From the moment you first find out you’re pregnant, you want to give your child the best possible start. You might read parenting books or give up wine for the duration of your pregnancy. Maybe you babyproof the house and research what type of music will give your child the best chance to get into an Ivy League school.
As you carefully consider ways to ensure a bright, happy future for your new baby, don’t forget to think about your child’s dental health.
Some parents might think they don’t have to worry about such things until much later. After all, babies aren’t born with teeth. However, dental health starts long before babies start teething.
Follow these 7 guidelines to encourage a healthy, happy mouth for your child.
- Clean the Gums
Before your baby’s first tooth even emerges, develop the habit of cleaning gums at bath time. Simply wrap gauze or a soft washcloth around an index finger, wet it, and gently rub your covered finger against your child’s gums.
Clean your infant’s gums once a day, at minimum. Bath time is usually a convenient option. Consider wiping those tiny gums after every feeding to prevent dental caries (cavities) from forming.
This practice serves several purposes.
First, it cleans the gums and prevents gingivitis, a gum disease.
Second, it keeps you intimately aware of your child’s oral development—you’ll quickly notice any emerging teeth.
Third, this practice helps your child get used to an oral care routine. It’s easier to graduate to a child’s toothbrush if your baby is already used to some form of gum cleaning.
- Regularly Brush Teeth
Once your child’s first tooth grows in, establish a regular brushing routine. Use a toothbrush with a large handle for you to grip and a miniature head with soft bristles for your baby’s mouth.
Some parents might think baby teeth aren’t important since adult teeth will replace them anyway. However, the dental habits you create early on can have a real impact on your child’s future teeth. Remember: brush your child’s teeth at least twice a day. Then, continue to wipe down the gums where teeth have not yet emerged.
- Stop the Pacifier
Pacifiers are useful tools when your baby is young. In fact, some studies link pacifier usage to decreased SIDS (sudden infant death syndrome) risks. However, as your child gets older, sucking on a pacifier can lead to a misaligned bite.
Before age two, if your child sucks on a pacifier or a thumb, tooth alignment issues generally correct themselves automatically. This is not the case as your child gets older. Children may require corrective braces if the habit impacts their adult teeth. Therefore, try to wean your child off the pacifier before he or she turns two.
- Avoid Bedtime Bottles
It’s common practice to give children a bottle at bedtime. However, once babies have teeth, parents should avoid sending them to bed with a bottle full of milk or juice. The sugar in these liquids stays on teeth all night long. And, as everyone knows, sugar can cause cavities.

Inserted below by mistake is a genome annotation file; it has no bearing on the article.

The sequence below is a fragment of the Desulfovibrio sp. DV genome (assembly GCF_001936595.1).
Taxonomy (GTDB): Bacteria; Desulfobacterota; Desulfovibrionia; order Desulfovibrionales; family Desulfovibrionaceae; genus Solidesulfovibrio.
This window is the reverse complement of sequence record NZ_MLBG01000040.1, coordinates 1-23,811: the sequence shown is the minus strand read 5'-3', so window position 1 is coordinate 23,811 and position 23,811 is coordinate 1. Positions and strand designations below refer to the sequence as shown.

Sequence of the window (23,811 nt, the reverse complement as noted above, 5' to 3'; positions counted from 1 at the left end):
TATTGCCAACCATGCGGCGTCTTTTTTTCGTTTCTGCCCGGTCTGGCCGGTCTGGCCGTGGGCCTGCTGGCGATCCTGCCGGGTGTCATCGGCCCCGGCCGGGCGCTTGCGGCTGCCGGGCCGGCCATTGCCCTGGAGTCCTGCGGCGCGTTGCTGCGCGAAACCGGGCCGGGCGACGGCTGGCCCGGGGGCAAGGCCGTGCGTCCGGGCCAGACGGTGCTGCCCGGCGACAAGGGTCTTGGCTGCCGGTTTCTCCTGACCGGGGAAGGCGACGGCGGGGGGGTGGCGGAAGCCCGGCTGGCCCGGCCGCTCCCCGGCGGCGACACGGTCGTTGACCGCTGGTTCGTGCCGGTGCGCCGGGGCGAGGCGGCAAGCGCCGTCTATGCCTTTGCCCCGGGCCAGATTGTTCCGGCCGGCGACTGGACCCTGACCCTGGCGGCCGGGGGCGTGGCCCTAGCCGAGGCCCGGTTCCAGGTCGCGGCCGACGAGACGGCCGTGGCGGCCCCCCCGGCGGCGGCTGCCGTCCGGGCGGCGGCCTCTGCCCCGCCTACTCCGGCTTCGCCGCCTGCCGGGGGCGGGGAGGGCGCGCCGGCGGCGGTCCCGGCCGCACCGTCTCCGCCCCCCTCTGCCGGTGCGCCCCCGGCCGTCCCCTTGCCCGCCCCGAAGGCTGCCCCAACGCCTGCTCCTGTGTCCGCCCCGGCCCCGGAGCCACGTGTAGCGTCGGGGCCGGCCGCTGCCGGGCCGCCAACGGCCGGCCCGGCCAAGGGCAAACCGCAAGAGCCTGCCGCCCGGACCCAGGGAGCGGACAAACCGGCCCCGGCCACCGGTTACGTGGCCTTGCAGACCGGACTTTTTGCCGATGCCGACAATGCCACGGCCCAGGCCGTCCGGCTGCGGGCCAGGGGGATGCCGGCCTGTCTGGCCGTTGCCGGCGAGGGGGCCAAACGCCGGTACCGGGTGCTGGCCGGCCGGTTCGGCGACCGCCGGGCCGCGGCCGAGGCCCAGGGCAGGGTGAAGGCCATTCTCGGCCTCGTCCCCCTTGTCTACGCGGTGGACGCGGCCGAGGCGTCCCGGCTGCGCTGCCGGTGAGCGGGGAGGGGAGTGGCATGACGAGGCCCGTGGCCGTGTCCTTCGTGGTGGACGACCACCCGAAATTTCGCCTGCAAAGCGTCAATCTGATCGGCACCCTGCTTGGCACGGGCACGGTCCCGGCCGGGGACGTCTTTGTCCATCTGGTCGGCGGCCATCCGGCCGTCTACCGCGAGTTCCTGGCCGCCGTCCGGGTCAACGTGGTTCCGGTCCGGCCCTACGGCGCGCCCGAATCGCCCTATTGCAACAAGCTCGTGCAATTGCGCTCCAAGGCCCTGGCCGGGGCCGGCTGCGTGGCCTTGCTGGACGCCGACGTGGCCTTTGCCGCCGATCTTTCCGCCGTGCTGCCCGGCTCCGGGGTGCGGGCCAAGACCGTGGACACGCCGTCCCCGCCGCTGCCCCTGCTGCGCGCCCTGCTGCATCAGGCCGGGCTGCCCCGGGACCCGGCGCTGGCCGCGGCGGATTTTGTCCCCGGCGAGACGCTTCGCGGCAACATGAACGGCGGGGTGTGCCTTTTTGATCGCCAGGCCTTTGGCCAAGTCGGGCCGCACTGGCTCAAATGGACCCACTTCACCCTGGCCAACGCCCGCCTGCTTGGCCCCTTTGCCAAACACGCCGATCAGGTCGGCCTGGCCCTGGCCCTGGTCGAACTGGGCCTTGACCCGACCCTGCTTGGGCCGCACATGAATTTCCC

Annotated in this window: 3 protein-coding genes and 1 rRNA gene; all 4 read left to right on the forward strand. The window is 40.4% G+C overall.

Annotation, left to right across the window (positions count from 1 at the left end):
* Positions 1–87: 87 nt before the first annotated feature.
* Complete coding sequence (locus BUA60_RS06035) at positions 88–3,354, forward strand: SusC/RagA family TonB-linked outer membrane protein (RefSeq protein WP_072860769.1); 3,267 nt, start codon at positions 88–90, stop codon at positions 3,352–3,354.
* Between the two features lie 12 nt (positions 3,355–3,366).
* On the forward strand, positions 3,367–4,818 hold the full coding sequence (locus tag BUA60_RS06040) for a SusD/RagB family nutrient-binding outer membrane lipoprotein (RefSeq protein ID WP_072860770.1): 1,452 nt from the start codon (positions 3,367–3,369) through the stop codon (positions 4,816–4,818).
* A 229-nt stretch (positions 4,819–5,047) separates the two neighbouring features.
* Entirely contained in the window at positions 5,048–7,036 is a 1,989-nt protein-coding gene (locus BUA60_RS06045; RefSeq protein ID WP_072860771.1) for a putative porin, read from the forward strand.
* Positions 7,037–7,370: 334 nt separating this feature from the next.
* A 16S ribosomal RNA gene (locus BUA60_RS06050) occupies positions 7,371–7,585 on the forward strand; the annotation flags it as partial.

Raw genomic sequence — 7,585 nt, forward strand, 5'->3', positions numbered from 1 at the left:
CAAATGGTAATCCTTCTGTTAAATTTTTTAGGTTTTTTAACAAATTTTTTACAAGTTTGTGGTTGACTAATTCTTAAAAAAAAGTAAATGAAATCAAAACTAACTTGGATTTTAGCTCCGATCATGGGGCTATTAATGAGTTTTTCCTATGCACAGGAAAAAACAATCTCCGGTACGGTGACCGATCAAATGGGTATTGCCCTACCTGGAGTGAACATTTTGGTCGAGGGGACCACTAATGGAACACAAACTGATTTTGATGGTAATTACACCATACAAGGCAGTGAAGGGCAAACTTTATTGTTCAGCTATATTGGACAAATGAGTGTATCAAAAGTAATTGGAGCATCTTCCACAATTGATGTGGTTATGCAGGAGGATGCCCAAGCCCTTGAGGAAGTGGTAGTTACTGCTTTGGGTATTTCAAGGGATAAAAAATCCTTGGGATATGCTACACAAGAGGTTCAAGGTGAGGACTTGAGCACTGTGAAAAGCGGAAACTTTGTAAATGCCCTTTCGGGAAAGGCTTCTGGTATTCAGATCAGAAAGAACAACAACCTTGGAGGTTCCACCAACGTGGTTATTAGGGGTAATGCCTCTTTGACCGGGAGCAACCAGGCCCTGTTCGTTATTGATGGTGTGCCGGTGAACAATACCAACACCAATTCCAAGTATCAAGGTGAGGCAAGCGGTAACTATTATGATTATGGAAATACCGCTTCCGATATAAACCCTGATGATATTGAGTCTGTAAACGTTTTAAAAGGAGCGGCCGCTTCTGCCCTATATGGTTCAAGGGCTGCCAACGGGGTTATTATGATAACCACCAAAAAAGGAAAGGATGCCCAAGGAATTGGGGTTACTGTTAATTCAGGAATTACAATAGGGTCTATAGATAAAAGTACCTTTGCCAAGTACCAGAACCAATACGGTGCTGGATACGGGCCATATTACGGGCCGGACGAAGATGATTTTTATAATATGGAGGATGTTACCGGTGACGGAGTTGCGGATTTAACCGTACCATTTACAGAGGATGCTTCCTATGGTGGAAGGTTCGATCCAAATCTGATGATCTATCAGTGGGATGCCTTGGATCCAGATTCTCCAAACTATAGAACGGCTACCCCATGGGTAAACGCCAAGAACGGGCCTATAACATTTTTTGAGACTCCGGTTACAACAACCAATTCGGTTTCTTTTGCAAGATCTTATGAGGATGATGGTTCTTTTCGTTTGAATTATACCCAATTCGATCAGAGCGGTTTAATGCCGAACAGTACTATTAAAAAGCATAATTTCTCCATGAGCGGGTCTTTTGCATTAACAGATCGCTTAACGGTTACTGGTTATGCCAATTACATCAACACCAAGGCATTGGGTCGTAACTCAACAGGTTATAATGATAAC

As your baby grows old enough to drink water, it’s fine to offer a bottle of water at bedtime.
- Schedule a Dentist Appointment
Your child should visit the dentist by their first birthday. Choose a pediatric/family dentist’s office. Their experience with children will be invaluable. Also, make sure to schedule the appointment for a time of day when your child will be alert.
The dentist will examine your child’s mouth and teeth for any signs of potential problems. He or she will also check your baby’s oral and facial development.
This examination provides a great chance to ask any questions you have regarding teething, thumb sucking, fluoride, and similar topics.
- Watch for Caries/Cavities
Examine your child’s mouth and teeth regularly. If your child cries more often and reaches toward his or her teeth, a new tooth may be coming in, or an existing tooth might have a cavity. Look for yellow discoloration on your child’s teeth, or be on the lookout for swollen cheeks. You may be able to find minor enamel pitting as well.
If you suspect your child has a cavity, visit a dentist as soon as possible.
- Skip These Snacks
Some foods are more prone to sticking on the teeth than others. Starches and sticky foods tend to get stuck between teeth. If not dislodged, these foods can cause cavities and dental diseases.
Avoid the following foods as snacks:
- Peanut butter sandwiches
- Dried fruit
- Gummy candies
These foods aren’t inherently bad. You can still offer them during mealtimes instead (when food is more easily dislodged from teeth). If your child insists on any of these foods for snack time, follow up with a glass of water.
Preparing for a new baby is exciting and overwhelming all at the same time. Amid your plans for mental stimulation and baby exercises, make sure you take your child’s dental care into consideration.